Original Research - Special Collection: SAMEA 7th Biennial Conference 2019

State of monitoring and evaluation in Anglophone Africa: Centre for Learning on Evaluation and Results in Anglophone Africa’s reflections

Dugan I. Fraser, Candice Morkel
African Evaluation Journal | Vol 8, No 1 | a505 | DOI: https://doi.org/10.4102/aej.v8i1.505 | © 2020 Dugan I. Fraser, Candice Morkel | This work is licensed under CC Attribution 4.0
Submitted: 02 July 2020 | Published: 06 November 2020

About the author(s)

Dugan I. Fraser, Centre for Learning on Evaluation and Results in Anglophone Africa (CLEAR-AA), Faculty of Commerce, Law and Management, Wits School of Governance, University of the Witwatersrand, Johannesburg, South Africa
Candice Morkel, Centre for Learning on Evaluation and Results in Anglophone Africa (CLEAR-AA), Faculty of Commerce, Law and Management, Wits School of Governance, University of the Witwatersrand, Johannesburg, South Africa


Share this article

Bookmark and Share

Abstract

This article is an overview of what the Centre for Learning on Evaluation and Results in Anglophone Africa (CLEAR-AA) is currently learning in its work implementing monitoring and evaluation (M&E) capacity strengthening programmes in our partner countries. This article is based on the reflections drawn from the authors’ experiences and the work of CLEAR-AA in strengthening M&E systems across the continent. It serves as a contribution to larger ongoing strategic conversations about how to promote evidence-informed decision-making for better development outcomes. The article begins with a discussion on systems broadly and M&E systems in particular, with a specific focus on some of the historical roots of the current ways in which M&E is defined and implemented in African systems of governance. We continue to discuss the various elements that come into play in establishing and institutionalising M&E systems, in particular the ‘M&E Market’ and the demand for evidence, where we also challenge the notion of the unidirectional demand and supply chain of evaluation. The institutional architecture within which M&E systems operate is next discussed, and how the formal (and informal) laws, policies, boundaries and rules continue to provide some degree of leverage in support of these systems. The article finally addresses two key elements of developing and sustaining M&E systems: the role of leadership and developing an evaluative culture. The authors explain why these elements, which often receive less attention than the technical elements in building and strengthening M&E systems, carry such weight in sustaining national evaluation systems.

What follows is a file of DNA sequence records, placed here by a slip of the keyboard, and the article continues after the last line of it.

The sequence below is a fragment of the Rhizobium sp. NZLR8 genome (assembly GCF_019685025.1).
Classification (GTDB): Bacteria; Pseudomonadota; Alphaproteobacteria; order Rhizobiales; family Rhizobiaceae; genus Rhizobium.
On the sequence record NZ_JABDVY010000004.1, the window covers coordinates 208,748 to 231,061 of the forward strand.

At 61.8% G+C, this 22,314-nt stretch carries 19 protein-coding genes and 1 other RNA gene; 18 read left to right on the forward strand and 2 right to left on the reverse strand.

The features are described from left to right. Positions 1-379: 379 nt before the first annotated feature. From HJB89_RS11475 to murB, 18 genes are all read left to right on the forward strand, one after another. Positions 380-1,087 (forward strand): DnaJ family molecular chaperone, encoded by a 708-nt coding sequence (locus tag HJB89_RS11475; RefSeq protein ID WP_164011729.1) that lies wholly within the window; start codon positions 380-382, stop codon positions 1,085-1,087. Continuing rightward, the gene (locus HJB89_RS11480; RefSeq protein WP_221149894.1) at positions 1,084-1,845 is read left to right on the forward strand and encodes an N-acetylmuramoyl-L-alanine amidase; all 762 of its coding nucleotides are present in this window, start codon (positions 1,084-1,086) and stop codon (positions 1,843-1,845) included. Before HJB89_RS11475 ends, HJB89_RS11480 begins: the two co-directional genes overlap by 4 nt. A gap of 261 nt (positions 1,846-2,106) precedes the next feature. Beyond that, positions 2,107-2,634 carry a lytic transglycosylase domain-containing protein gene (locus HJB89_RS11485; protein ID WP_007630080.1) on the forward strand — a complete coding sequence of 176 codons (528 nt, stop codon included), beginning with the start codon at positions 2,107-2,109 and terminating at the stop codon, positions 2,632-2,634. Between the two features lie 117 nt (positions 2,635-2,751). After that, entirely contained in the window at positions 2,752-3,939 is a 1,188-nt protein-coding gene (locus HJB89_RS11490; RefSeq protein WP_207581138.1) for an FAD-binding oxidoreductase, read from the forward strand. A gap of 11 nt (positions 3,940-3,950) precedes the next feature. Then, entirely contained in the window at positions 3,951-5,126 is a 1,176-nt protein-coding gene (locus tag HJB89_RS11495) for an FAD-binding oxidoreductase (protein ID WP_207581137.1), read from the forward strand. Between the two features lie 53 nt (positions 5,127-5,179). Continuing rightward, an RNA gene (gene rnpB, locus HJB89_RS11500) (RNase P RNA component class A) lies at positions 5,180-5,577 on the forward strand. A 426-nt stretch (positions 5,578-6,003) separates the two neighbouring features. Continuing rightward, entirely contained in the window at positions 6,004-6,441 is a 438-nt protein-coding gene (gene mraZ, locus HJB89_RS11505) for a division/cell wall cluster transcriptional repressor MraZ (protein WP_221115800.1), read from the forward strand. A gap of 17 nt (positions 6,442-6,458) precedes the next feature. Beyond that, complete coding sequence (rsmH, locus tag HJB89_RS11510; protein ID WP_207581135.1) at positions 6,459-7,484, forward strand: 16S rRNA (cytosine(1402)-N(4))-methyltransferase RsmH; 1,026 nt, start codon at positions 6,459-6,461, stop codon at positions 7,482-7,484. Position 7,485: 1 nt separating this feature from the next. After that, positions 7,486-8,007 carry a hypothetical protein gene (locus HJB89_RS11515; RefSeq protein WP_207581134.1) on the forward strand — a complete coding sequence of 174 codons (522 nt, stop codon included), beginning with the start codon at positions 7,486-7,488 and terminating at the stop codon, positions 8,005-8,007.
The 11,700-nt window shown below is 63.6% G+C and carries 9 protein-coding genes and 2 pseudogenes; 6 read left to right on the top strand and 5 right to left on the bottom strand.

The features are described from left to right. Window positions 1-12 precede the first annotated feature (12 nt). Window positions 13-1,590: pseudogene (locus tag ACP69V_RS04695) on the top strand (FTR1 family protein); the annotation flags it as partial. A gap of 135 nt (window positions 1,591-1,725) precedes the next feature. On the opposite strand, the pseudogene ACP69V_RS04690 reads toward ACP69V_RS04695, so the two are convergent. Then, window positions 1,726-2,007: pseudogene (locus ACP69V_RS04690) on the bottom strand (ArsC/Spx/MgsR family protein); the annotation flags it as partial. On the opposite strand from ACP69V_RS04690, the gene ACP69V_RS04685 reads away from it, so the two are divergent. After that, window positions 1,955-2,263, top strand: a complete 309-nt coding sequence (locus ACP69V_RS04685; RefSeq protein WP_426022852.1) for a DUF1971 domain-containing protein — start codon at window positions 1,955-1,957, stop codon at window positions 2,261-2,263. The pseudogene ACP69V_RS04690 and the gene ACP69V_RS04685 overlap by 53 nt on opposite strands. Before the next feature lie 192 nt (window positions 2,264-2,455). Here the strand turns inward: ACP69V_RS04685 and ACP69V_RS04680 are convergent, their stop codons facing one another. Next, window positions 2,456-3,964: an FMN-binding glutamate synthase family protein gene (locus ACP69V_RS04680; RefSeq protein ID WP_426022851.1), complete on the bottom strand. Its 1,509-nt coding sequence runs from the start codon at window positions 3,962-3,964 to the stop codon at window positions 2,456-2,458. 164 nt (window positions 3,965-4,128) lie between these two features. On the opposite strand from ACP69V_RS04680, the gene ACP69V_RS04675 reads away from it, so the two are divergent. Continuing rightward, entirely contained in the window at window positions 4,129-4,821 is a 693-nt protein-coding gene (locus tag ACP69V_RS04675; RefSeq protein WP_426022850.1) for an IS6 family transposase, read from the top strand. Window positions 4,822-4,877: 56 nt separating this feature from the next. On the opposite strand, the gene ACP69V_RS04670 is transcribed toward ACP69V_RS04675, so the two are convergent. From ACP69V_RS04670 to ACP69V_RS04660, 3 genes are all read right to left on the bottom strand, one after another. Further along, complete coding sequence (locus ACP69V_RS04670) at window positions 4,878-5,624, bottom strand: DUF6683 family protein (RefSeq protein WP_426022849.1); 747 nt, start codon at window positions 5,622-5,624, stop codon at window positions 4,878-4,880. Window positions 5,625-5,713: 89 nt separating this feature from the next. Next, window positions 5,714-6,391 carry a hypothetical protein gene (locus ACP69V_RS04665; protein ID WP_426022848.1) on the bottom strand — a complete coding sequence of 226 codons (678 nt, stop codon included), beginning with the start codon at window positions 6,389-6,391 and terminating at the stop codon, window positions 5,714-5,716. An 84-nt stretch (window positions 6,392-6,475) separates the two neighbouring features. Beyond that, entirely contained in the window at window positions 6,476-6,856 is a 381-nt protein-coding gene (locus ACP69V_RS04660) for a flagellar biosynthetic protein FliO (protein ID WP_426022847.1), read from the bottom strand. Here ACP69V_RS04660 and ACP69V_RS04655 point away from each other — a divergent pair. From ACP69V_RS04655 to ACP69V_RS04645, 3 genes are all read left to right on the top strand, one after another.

Keywords

Evaluation systems; Evaluation capacity development; Leadership; Evaluation culture; Evaluation management systems; Evaluation supply and demand

Metrics

Total abstract views: 3062
Total article views: 802


Crossref Citations

No related citations found.